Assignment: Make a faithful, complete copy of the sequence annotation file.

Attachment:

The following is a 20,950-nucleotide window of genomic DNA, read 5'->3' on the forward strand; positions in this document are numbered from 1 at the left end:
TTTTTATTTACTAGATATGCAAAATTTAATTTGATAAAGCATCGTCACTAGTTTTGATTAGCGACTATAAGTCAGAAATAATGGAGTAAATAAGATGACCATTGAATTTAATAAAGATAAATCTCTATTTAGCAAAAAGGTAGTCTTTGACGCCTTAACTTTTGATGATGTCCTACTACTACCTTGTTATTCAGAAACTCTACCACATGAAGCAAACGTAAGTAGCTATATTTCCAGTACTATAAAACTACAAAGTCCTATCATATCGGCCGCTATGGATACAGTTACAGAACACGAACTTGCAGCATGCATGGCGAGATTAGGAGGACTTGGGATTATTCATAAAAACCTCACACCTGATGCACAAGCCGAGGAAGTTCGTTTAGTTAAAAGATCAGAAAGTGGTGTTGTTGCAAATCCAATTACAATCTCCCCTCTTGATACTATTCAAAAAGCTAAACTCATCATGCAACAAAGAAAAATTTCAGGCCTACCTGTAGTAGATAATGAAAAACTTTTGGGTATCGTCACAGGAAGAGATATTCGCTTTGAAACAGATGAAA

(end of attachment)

The following is a 20,950-nucleotide window of genomic DNA, read 5'->3' on the forward strand; positions in this document are numbered from 1 at the left end:
TTTTTATTTACTAGATATGCAAAATTTAATTTGATAAAGCATCGTCACTAGTTTTGATTAGCGACTATAAGTCAGAAATAATGGAGTAAATAAGATGACCATTGAATTTAATAAAGATAAATCTCTATTTAGCAAAAAGGTAGTCTTTGACGCCTTAACTTTTGATGATGTCCTACTACTACCTTGTTATTCAGAAACTCTACCACATGAAGCAAACGTAAGTAGCTATATTTCCAGTACTATAAAACTACAAAGTCCTATCATATCGGCCGCTATGGATACAGTTACAGAACACGAACTTGCAGCATGCATGGCGAGATTAGGAGGACTTGGGATTATTCATAAAAACCTCACACCTGATGCACAAGCCGAGGAAGTTCGTTTAGTTAAAAGATCAGAAAGTGGTGTTGTTGCAAATCCAATTACAATCTCCCCTCTTGATACTATTCAAAAAGCTAAACTCATCATGCAACAAAGAAAAATTTCAGGCCTACCTGTAGTAGATAATGAAAAACTTTTGGGTATCGTCACAGGAAGAGATATTCGCTTTGAAACAGATGAAA